Financing was an important issue that arose frequently throughout the conference. Aulich expressed his view that there is a huge customer base for energy around the world and the technologies needed to cater to that base are available. However, there is no way that supply can meet the demand as people who are deprived of energy, mostly in rural and/or remote areas, are unable to access bank loans to pay for the initial investments needed. The limited financial resources of these communities are met with inadequate government investments in this sector on a global scale. According to Aulich, energy, electricity and clean water are mass-market needs that cannot continue to be financed through grants. Therefore, the need exists to find mass-market business solutions for this mass-market need. Often, however, private investors are hesitant to invest in the Global South in these sectors because of the associated risks. He sees that governments on the other hand, do not have the funds to finance initial investments. However, other views claimed that the issue is rather the misallocation of available public funds, rather than the limited financial resources. Access to electricity and clean water were a priority to most international donor agencies over the past few decades, with numerous funds granted to government agencies allocated for that purpose. However, public investments often favor traditional systems. It is therefore crucial, particularly when the people to be served are marginalized, to find ways to lobby the government and the international community to make those initial investments in renewable energy systems. However, it was recognized that in the current political and economic climate this might be difficult.
Another important point made was the importance of a shift in governments’ thinking. Resident representatives spoke about the inefficiency of many of the government-implemented water systems in rural areas. A resident of Abū al-Ghusūn pointed out that the water desalination plant installed by the government in his village produced water that was unsuitable for consumption. Another speaker talked about the large-scale centralized wastewater treatment stations installed by the government in rural areas, which are often less efficient than small-scale decentralized ones. These examples point towards the need for the government to re-evaluate how the little funds the government has ought to be spent.
The right to adequate standards of living including adequate housing is recognized in Article 11 of the 1966 International Covenant on Economic, Social, and Cultural Rights. Further, the right to safe water is stated in the UN Commission on Economic, Social, and Cultural Rights’ (CESCR) General Comment no. 15 on Article 12 of the International Covenant. In recognition of the urgency of the situation to provide electricity access to over 1.2 billion people worldwide, a majority of the speakers and the attendees seemed to push for business solutions to the issues of rural electrification and access to clean water. There was recognition by a number of speakers that the state is an important stakeholder. However, there was also a general view among the speakers that often states in the Global South are unable or unwilling to invest in renewable energy technologies. Therefore, due to the urgency and importance of access to energy and clean water, we ought to focus on solutions through working with private investors and donors to create working business models to close that gap. However, as rightfully pointed out by one of the speakers, it is difficult [and potentially unethical] for the private sector – whose ultimate goal is maximizing profit generation – to be heavily involved in these essential service sectors without proper government oversight. TADAMUN, has previously raised the issue of privately-run water treatment facilities selling drinking water to Egyptian village residents at higher prices. Even though such initiatives fulfill an acute and urgent need, it takes away the responsibility of the government of finding sustainable long-term solutions. Another important question raised by one of the speakers was about equity. Why should governments not subsidize and pay for the basic infrastructures needed to connect rural areas to sources of energy when they have paid for already connected areas? Why should poorer segments of the society bear the burden of paying higher prices for the service or not be served at all or offered poor quality services?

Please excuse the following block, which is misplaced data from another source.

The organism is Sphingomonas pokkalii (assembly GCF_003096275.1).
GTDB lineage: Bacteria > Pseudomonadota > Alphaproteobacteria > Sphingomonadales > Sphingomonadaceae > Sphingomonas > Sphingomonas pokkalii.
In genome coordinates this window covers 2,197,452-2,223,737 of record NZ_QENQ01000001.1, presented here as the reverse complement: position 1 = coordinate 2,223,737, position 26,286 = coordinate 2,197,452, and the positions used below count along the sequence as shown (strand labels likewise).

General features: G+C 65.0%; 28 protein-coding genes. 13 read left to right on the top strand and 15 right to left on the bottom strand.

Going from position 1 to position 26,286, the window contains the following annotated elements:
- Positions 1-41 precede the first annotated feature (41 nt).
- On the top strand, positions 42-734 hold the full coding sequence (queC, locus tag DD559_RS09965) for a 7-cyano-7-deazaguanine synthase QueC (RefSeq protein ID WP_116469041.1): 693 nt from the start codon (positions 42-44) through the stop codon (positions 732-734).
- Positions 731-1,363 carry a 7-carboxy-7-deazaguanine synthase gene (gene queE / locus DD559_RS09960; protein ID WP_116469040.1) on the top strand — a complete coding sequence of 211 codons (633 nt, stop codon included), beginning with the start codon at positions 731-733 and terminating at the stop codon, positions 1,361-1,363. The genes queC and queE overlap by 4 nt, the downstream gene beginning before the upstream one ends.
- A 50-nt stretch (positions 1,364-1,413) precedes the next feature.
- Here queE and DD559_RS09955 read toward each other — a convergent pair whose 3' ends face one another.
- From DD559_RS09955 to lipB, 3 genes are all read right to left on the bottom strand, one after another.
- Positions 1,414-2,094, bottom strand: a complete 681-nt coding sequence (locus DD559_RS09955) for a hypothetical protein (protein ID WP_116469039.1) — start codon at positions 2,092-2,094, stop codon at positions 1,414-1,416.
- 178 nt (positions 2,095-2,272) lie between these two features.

Those questions remained open. While the conference fulfilled its goal of showcasing a variety of inspiring alternative technologies that can be used for rural electrification and provision of access to safe drinking water, it would have been interesting to dedicate more time to the discussion of current policies and institutional frameworks that govern decision-making in those sectors and solutions that incorporate state actors.